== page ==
A murine model of developmental programming of atherosclerosis



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Early life is increasingly being recognized as an important period of development during which environmental changes can lead to long term effects on an individual’s health. The association between poor nutrition prior to birth and an increased risk to develop coronary heart disease, hypertension and the metabolic syndrome is well established. Animal models are a central tool to investigate the details and mechanistic basis of the effects of the early life milieu. \r\nCoronary artery disease secondary to atherosclerosis remains a major cause of death in most societies. Limited human studies indicate a strong association between maternal hypercholesterolemia and increased rates of formation of atherosclerotic lesions in children. It is conceivable that exposure to a high lipid environment during intrauterine development and early postnatal life may emerge as one of the principal risk factor for premature atherosclerosis.\r\nThese studies were performed to determine the effect of maternal hypercholesterolemia on the risk of atherosclerotic lesion formation in the offspring in a homogenous small animal model. The apoprotein E (apoE)-deficient mouse strain was chosen because of its well described propensity to spontaneously manifest hypercholesterolemia and atherosclerosis. A strong correlation between maternal hypercholesterolemia and an increase in serum cholesterol levels was revealed in chow fed heterozygous litters born to hyperlipidemic dams at both 4 and 8 months of age. In addition, 8-month old heterozygote animals born to apoE-deficient mothers (apoE+/-mat) showed higher rates of atherosclerosis and evidence of liver and kidney damage as compared with their apoE+/-pat counterparts. In contrast, at day 21 of life apoE-/-KO and apoE+/-mat pups showed lower total cholesterol and triglyceride levels than apoE+/+WT or apoE+/-pat litters. \r\nStudies in liver tissue from offspring at 8 months of age suggest activation of the endogenous cholesterol synthetic pathway in apoE+/-mat offspring. This may be one of the mechanisms responsible for the observed programming effects. In-vivo activity and blood pressure measurements and vascular reactivity experiments in 4-month old animals did not demonstrate significant differences among study groups. No marked variation in serum cholesterol levels among genetically similar dams was detected.\r\n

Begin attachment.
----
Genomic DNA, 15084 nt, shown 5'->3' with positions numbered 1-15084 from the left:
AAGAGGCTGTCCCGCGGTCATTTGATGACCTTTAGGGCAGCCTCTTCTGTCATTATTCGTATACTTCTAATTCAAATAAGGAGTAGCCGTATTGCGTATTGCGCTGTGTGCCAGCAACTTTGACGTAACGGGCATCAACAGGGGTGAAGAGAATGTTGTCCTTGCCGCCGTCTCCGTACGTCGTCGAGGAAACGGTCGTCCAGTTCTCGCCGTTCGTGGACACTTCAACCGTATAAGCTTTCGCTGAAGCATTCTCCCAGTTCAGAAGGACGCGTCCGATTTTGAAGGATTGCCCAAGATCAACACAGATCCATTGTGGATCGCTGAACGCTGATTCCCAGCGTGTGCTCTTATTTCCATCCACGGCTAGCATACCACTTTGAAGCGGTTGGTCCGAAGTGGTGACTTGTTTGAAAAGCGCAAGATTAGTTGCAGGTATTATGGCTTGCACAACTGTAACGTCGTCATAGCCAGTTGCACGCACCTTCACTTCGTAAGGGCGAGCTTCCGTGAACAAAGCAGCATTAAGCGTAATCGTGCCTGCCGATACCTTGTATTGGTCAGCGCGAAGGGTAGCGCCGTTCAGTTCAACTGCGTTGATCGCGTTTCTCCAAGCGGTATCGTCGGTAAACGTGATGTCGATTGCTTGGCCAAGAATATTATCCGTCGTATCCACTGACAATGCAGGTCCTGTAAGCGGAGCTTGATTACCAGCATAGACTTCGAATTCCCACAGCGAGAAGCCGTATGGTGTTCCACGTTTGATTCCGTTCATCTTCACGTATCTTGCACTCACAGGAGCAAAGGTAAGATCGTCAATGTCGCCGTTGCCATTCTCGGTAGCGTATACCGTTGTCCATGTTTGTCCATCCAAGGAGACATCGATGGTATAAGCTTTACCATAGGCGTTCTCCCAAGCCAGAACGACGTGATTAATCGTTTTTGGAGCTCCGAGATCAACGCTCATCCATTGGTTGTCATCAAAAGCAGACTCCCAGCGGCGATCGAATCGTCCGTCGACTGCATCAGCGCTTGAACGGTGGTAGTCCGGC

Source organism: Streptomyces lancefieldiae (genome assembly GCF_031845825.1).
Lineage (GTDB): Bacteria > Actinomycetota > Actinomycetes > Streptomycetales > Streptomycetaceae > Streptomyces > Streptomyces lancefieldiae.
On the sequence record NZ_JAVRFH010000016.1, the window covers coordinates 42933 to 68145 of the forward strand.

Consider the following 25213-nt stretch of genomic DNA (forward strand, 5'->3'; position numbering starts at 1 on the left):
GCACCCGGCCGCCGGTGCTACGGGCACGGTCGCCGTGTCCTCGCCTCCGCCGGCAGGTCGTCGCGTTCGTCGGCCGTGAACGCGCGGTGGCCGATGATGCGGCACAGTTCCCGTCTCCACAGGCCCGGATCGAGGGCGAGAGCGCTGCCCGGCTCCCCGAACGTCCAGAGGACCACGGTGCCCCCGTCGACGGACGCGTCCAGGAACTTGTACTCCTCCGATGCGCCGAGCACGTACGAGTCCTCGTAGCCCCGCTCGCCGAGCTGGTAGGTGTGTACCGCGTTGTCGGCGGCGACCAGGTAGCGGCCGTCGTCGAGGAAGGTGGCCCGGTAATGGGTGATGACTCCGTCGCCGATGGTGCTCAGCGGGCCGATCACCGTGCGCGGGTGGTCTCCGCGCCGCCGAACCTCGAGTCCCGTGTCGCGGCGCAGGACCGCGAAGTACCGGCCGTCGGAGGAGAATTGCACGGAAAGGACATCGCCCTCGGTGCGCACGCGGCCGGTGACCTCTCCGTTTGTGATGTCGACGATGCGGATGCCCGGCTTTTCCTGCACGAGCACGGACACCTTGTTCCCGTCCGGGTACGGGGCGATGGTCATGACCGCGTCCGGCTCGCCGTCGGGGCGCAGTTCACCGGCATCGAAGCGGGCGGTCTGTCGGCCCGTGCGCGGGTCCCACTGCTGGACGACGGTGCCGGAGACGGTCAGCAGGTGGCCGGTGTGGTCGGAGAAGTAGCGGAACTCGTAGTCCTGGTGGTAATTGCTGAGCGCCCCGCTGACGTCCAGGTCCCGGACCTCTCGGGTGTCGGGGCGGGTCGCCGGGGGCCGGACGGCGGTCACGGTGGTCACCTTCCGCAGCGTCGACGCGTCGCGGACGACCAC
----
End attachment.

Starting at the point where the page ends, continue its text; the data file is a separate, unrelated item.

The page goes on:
plaque formation, maternal environment, fetus, early life